Ocean plastic research
@cymek and I are working in the Precious Plastic & Parley shipping container in the Maldives til May.
While we’re here one of our focuses is learning about ocean plastic, particularly how the extended exposure to saltwater/UV/contamination affects its recyclability with the PP machines.
We’ll share our research below 🙂
Great insight, can you please share more details about temp tweaks ?
We are in elba island and engaging in the same process. Thanks. Fred
Hi just to come back on the fumes.
With @joandarcy there were effectively a lot of misidentification of the plastic polymers we collect on the shore. I have made a little test bench for flotation with the 4 different fluids as mentioned in Precious Plastics documentation. We have narrowed the types of polymers and focus on PP and HDPE now. Our temperatures of injection and extrusion are much lower than the one used in this project and it has really reduced the fumes. I think the oil found in the rope could be from organic matter (assuming you don’t collect in harbors), we leave our material to rinse and bleach with the sun for at least 6 months before trying to recycle it.
Also an ocean waste which is very common but very good to recycle is fish boxes which are either in HDPE or in PP. However, you need an industrial shredder to eat them. Same with all the fish farm piping we receive regularly. We did a lot of mistakes because we listened to what people thought about the composition instead of systematically test a sample. It is better to wait a bit that your sample is melted than to get fumes. Example for HDPE, we don’t go over 145 at the moment and we hope to go under with a better control of what we put in.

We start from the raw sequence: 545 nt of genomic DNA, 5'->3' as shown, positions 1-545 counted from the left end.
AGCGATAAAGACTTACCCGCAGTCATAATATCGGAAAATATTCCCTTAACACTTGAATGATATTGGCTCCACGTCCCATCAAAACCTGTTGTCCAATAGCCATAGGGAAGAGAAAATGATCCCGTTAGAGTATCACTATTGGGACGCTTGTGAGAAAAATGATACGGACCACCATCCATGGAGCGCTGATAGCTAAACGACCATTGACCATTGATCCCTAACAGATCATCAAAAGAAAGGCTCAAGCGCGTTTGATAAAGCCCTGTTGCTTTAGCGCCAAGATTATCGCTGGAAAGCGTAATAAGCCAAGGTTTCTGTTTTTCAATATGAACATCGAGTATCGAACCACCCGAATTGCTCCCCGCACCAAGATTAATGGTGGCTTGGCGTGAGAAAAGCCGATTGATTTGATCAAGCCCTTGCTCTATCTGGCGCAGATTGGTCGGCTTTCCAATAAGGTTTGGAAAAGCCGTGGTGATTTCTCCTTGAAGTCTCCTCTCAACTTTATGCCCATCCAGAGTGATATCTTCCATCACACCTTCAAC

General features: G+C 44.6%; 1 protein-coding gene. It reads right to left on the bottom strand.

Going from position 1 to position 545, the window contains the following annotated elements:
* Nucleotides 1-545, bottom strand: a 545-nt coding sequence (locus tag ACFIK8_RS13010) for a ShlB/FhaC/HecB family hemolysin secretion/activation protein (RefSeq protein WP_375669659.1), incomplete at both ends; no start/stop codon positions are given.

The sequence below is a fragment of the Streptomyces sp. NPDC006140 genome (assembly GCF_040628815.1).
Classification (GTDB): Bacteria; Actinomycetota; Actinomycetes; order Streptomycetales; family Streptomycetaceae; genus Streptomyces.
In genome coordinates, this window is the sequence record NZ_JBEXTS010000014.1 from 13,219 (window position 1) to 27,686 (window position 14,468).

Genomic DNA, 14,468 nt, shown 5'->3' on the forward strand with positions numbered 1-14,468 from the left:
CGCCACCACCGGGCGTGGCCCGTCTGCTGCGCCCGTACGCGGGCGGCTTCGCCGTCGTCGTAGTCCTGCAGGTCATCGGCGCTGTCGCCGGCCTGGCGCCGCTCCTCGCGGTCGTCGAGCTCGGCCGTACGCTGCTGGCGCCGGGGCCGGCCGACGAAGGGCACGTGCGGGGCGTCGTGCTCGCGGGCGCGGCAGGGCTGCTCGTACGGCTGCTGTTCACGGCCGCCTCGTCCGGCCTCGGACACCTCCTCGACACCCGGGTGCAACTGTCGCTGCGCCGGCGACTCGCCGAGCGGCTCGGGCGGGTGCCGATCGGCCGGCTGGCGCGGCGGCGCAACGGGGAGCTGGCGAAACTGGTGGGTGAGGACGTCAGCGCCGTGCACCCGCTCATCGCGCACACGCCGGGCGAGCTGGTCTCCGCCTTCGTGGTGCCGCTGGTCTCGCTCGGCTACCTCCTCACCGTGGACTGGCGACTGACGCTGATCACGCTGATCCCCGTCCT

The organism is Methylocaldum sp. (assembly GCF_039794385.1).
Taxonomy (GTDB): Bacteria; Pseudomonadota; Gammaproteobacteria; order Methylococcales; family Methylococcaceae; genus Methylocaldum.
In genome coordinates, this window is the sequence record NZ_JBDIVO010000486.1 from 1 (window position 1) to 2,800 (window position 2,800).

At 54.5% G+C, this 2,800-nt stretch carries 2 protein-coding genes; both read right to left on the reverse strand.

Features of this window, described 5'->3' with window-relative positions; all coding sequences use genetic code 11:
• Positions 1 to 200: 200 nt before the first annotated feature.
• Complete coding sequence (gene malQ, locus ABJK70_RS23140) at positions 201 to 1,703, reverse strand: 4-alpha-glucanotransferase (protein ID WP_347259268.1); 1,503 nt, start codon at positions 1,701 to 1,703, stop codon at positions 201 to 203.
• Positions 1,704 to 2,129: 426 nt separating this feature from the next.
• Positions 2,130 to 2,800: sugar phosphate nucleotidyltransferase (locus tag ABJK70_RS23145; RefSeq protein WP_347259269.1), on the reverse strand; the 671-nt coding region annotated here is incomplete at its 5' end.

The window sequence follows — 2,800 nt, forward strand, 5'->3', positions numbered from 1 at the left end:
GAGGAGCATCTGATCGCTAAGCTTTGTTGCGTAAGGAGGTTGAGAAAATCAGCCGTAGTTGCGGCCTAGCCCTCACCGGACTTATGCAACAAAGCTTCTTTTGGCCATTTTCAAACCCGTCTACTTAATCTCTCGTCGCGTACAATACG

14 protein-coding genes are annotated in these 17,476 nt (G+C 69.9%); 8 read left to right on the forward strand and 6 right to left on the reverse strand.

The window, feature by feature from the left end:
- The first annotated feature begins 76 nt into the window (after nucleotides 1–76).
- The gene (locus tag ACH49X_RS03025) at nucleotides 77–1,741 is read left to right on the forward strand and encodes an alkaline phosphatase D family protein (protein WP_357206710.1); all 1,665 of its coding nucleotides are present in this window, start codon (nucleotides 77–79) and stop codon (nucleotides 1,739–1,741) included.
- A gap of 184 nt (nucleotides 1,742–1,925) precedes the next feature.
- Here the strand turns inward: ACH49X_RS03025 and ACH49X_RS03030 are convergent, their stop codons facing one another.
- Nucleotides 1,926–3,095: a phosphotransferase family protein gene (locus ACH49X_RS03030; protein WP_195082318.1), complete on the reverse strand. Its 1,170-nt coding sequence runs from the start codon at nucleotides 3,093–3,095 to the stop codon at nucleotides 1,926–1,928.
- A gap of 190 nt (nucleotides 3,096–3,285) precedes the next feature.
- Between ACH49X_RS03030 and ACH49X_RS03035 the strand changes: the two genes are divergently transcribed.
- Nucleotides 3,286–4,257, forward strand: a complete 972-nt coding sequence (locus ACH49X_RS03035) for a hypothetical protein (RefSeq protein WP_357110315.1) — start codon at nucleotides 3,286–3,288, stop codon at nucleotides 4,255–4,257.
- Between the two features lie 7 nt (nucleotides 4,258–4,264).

Hope this help, good luck in your projects
By the way, since they ware having a sale this weekend, I picked up one of those blowers. For its size, it moves a lot of air. I’ll probably make some version of the hood I described.
For a fume hood, one option could be adapting one of the 4 tube fluorescent shop lights. A lot of shops are switching to LED lighting and you may be able to get one for free from Craigslist or ask an electrician. Maybe add a skirt, hook up a blower (example: https://www.harborfreight.com/3-speed-portable-blower-61729.html ) and some ducting, for around $100 you could have a start of a system.
Perhaps out of scope yet but there is a new low-coast device for plastic type detection on the way (ordering in progress). PP could assist in MP sample – collection, for the Maldives, as a start; and at some point process it. Could be interesting though to know it where comes from and where it goes ( there is a pet project of mine in progress, MP tracker/sensor).
@pauldufour @joandarcy @frogfall and everyone else on here, thank you so much for gathering all this information. This is all encouraging and motivating. I am working on starting a shop in the greater Seattle area just to handle some of the local plastic garbage. But this information is really broadening my sights on what I can do to help in my area and how big of an issue this really is.
In regards to the fuming issue, has anyone looked into adding an exhaust setup to their machines? Who does anyone know the proper amount of air exchanges needed to handle such fumes?
Sample of foams and foils pictured below:
Sample of thermoplastics, marine textile, and thermoset pictured below:
One type in particular that stood out to me was plastic textile commonly used on boats in the form of rope and tarp.
The thing about these materials that I find interesting is that they’re so ubiquitous in coastal communities (at least the ones I’ve visited), but when I speak with people about them, they’re usually surprised to find out that they’re made of plastic.
One issue that’s particularly problematic when it comes to plastic textiles, especially in the ocean, is the fact that they’re made up of such small fibers, which inevitably degrade and pollute the environment over time. Once they’ve degraded, they become much more challenging to manage.
You must be logged in to reply to this topic.